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Andrew Johnson

Washington Bogart Cooperafter 1866

Smithsonian's National Portrait Gallery

Smithsonian's National Portrait Gallery

Seventeenth president, 1865�69

Born poor, Johnson�s talent for business gave him wealth. His gift for public speaking launched him on a successful political career leading to a Senate seat, from which he hoped to propel himself to the presidency. In 1864, Abraham Lincoln, in a gesture of unity, chose Johnson—a southern Democrat from Tennessee but a staunch defender of the Union—as his running mate. When Johnson succeeded to the presidency after Lincoln�s assassination in April 1865, it became clear that his view of Reconstruction clashed not only with Lincoln�s but also with that of the Republican majority in Congress: Johnson would allow southern states returning to the Union to deprive freed slaves of their rights. The resulting clash led to his impeachment, from which he survived conviction by only one vote.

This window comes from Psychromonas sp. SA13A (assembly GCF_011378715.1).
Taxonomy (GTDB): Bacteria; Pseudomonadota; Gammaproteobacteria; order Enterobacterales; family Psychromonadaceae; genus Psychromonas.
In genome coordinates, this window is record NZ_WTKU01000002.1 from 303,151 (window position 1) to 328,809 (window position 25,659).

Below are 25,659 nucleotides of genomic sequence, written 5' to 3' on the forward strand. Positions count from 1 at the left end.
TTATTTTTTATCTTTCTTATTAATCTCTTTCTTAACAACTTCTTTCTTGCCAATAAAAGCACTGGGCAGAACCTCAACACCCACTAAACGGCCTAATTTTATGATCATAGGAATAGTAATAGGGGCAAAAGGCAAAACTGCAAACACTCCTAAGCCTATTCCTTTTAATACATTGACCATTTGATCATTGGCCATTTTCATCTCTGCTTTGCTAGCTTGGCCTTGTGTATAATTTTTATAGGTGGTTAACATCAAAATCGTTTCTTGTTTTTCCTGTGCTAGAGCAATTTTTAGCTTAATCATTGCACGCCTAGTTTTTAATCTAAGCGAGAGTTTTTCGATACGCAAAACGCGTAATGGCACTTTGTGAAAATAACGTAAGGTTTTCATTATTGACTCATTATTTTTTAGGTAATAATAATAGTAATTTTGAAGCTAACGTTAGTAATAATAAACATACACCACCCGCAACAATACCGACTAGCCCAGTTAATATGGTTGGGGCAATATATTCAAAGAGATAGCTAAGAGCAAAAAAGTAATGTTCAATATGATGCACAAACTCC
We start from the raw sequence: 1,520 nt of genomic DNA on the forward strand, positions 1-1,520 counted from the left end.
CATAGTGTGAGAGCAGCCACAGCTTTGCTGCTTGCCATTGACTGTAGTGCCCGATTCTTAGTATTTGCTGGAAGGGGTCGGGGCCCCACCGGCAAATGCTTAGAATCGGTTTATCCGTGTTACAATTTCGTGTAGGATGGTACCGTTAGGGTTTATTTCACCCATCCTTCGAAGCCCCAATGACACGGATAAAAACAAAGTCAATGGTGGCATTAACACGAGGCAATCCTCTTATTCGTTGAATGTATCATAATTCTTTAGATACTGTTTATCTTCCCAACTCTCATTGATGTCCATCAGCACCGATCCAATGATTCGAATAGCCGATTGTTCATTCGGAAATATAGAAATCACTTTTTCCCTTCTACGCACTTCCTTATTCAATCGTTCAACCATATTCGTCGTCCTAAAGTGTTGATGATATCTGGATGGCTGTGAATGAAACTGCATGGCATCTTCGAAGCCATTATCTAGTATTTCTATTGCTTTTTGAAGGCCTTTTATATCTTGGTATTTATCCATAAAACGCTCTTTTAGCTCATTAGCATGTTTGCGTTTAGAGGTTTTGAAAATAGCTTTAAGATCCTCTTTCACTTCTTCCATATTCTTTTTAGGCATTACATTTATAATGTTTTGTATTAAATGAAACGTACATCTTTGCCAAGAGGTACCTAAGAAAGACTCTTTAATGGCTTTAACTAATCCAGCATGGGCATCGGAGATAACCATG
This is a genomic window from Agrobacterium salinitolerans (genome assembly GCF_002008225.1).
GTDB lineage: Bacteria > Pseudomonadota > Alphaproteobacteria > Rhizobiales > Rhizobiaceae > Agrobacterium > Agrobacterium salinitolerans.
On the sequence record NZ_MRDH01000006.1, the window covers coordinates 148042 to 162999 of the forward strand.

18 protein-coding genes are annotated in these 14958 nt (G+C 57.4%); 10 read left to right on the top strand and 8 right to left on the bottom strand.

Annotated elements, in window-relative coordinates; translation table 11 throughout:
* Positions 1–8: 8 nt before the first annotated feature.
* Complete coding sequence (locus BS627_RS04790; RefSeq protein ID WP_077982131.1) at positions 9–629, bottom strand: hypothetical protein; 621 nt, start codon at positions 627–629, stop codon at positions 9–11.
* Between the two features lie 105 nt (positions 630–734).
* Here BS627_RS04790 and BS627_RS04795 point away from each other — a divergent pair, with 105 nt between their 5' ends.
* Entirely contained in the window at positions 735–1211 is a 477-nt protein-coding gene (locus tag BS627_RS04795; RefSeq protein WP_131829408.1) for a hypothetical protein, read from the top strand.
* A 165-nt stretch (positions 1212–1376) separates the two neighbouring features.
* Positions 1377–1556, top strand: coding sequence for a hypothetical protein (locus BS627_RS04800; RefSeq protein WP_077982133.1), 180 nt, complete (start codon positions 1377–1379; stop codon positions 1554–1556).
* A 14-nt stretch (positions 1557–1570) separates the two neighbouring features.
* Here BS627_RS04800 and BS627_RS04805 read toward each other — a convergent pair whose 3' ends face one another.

Washington Cooper was a leading Tennessee portraitist, and Johnson sat for him on several occasions. Although this likeness is undated, Johnson�s apparent age suggests it was painted during his presidency.

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